The main idea: Exons have been recently shown to be spliced co-transcriptionally, which means that splicing takes place while the DNA is still being transcribed. The implications of the coupling of these process are various. A very important one is the definition of exons to be spliced-in (thus retained in the initial mRNA transcript) taking place through the interaction of DNA regions in the three dimensional space. The authors examine this possibility through the combination of chromosome interactions in the three dimensional space, DNAseI hypersensitivity assays and RNA sequencing.
The data used: The authors performed a DNAaseI digital footprinting assay to obtain information of chromatin accessibility throughout the genome, ChIA-PET in order to determine distant interactions at chromatin level coupled with RNA sequencing in order to obtain information on the structure of transcripts (effectively which exons are included in mRNAs)
The analysis: After going through all necessary steps for the initial mapping and normalization of sequencing data, the analyses was quite straight-forward. The authors looked for exons that appear to be alternatively spliced in specific tissues (that is non-constitutive exons) to demonstrate that they are positioned in the proximity of promoters and are thus affected by DNAseI. Thus they hypothesize that promoter and enhancer activity can be exerted at the level of splicing by effectively modulating genome proximity. In other words, promoters and enhancers are physically interacting with those exons that will be alternatively spliced in mRNA transcripts and mark them accordingly.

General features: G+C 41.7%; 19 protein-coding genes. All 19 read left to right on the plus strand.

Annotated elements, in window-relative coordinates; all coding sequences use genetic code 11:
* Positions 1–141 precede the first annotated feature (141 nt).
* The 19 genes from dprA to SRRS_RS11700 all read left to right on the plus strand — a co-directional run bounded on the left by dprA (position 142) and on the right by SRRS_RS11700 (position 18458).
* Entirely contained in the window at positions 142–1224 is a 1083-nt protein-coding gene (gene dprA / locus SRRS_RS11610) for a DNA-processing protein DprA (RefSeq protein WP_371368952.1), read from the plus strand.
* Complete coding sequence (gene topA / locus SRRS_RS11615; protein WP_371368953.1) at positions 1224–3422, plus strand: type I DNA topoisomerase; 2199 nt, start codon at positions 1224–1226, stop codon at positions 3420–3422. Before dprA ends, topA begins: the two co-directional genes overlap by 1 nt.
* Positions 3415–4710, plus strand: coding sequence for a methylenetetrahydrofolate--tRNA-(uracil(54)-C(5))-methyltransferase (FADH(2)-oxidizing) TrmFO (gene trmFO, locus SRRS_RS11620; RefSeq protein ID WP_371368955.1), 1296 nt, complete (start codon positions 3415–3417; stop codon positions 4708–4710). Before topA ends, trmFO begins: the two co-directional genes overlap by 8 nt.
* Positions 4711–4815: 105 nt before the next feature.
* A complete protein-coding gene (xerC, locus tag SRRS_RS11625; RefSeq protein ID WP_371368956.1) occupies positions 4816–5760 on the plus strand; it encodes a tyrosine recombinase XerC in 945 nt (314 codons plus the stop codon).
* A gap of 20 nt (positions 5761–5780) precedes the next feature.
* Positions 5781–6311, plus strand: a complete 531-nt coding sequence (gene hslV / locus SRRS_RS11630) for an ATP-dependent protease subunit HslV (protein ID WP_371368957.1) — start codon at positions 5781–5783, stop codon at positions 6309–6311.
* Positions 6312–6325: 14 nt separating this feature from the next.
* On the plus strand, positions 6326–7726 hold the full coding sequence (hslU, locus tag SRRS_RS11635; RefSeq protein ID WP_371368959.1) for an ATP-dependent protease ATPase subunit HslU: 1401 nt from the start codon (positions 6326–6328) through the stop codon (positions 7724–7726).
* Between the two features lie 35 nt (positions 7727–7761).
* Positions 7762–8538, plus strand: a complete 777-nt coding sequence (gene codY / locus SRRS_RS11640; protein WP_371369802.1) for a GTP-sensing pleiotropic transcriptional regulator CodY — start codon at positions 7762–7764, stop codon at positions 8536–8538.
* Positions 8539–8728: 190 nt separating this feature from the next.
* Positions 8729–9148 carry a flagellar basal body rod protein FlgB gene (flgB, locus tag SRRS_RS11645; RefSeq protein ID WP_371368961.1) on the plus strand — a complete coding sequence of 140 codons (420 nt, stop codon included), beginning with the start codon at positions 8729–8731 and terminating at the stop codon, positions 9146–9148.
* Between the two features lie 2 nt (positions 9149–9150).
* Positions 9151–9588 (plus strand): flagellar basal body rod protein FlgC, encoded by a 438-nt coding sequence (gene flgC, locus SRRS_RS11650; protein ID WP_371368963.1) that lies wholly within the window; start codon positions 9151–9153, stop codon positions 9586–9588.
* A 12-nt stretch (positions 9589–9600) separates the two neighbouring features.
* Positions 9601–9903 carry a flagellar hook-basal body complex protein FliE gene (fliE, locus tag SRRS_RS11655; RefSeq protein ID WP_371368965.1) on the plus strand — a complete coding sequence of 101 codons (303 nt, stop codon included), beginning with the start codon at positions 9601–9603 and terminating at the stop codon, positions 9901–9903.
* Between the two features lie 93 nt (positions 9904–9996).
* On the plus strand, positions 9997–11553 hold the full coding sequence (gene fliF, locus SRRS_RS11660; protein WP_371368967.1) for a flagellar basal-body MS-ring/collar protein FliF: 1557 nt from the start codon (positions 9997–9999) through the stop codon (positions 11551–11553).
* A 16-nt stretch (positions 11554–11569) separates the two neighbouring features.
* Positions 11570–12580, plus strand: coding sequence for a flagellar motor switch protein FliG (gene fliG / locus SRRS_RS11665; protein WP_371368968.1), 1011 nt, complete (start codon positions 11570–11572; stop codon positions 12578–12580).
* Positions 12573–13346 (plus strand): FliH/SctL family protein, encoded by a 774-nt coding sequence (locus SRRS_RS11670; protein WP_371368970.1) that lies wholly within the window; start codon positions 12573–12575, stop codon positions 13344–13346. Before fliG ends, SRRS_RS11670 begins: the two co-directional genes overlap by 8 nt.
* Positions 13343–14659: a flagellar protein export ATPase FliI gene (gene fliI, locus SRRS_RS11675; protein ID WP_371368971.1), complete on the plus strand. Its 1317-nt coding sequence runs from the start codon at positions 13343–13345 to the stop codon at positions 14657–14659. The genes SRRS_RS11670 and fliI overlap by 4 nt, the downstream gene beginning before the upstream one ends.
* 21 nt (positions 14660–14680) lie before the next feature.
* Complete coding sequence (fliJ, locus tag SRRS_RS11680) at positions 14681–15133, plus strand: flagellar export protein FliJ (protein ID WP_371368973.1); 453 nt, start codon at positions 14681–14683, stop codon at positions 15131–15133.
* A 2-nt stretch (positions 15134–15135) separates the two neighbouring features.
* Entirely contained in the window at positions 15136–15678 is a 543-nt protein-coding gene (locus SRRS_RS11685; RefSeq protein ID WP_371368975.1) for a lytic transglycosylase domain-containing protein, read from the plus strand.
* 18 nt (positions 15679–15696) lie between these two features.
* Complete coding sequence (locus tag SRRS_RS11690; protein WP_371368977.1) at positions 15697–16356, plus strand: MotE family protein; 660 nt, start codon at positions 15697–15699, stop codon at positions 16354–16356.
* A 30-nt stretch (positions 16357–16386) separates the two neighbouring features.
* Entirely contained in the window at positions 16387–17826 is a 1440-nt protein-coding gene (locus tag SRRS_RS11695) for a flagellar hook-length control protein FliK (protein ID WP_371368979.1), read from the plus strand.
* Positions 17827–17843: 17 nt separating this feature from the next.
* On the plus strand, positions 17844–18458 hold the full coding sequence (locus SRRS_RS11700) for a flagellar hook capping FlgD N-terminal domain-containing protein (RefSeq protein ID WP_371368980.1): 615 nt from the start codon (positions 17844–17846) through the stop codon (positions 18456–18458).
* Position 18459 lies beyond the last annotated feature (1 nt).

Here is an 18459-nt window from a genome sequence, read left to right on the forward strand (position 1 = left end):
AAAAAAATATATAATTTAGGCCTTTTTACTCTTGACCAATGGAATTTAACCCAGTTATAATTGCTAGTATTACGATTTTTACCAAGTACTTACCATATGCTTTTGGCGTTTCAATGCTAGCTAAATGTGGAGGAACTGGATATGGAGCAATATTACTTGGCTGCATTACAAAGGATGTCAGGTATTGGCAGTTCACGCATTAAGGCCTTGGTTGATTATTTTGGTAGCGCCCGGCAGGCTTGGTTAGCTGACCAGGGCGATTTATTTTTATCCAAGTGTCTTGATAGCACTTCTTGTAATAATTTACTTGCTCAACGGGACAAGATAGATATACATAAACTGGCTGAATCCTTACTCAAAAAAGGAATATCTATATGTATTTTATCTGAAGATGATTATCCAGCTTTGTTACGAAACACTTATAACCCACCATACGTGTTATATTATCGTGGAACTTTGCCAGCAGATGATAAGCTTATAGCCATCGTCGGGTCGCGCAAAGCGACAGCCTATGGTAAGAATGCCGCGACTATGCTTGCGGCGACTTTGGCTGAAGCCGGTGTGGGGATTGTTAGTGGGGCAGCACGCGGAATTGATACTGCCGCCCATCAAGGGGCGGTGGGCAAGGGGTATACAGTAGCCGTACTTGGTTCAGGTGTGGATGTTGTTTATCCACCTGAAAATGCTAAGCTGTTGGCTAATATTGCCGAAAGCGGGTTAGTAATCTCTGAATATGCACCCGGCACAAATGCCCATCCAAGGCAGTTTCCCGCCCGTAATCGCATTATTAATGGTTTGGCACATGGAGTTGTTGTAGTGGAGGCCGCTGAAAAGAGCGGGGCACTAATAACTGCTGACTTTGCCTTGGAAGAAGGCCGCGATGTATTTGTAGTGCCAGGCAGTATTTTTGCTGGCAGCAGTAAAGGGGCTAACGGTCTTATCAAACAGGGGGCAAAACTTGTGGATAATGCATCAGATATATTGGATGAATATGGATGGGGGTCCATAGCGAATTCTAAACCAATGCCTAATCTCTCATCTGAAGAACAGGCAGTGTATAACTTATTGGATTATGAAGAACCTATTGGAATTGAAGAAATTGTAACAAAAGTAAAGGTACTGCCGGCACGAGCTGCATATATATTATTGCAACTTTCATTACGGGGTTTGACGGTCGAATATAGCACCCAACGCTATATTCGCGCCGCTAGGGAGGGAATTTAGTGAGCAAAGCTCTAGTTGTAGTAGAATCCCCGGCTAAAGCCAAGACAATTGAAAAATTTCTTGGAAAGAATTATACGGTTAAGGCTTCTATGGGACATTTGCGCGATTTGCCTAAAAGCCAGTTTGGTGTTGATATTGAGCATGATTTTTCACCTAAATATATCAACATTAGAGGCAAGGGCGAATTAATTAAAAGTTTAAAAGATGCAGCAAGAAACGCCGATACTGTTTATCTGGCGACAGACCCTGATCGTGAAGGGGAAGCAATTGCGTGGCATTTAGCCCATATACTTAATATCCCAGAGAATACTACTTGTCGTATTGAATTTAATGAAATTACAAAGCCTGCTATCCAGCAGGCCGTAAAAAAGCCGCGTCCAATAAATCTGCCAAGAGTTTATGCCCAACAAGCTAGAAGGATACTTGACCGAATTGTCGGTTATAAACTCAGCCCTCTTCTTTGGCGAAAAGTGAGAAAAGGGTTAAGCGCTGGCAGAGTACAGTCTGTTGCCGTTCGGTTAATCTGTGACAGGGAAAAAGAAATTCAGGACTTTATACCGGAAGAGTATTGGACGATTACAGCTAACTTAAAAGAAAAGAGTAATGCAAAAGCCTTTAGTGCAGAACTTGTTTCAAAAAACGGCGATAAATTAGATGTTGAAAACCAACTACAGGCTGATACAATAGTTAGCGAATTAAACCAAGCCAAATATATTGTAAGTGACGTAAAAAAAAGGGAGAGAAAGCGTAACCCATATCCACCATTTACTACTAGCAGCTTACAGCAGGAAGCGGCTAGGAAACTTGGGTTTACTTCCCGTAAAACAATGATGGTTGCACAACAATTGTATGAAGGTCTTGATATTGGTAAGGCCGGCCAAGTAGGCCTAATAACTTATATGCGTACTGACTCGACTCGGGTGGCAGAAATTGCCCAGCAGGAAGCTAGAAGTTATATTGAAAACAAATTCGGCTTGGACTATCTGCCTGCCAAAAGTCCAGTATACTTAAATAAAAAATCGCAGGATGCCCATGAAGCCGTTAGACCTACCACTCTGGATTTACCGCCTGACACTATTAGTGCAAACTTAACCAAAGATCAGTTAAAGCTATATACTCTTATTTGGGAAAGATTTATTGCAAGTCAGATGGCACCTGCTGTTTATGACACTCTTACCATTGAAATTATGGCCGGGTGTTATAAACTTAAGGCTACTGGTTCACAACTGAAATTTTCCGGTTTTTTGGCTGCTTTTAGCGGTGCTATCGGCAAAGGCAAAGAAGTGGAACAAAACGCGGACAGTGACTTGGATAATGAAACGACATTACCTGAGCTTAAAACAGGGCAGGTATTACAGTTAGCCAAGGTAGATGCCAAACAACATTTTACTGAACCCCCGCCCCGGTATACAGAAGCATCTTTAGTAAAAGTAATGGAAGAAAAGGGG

What's next: One of the most interesting aspects of this work is that it extends the notion of "transcription factories" according to which genes that are to be transcribed are organized to concrete entities by approaching each other in physical space. According to Mercer et al., findings this view may be further extended to the level of gene, where exons to be alternatively spliced are co-localized with promoter and enhancer elements and thus gain the necessary "markings" that will eventually define their inclusion or not. Further experimental validation will prove this exciting new feature of gene expression regulation at the level of mRNA transcripts.
Read more: On the DNAaseI digital footprinting method (Neph et al., 2012) and on chromosome conformation capture approaches (Bau et al., 2010) and ChIA-PET (Fullwood et al, 2009). Read more on the transcriptional-factory hypothesis in (Cook, 2010)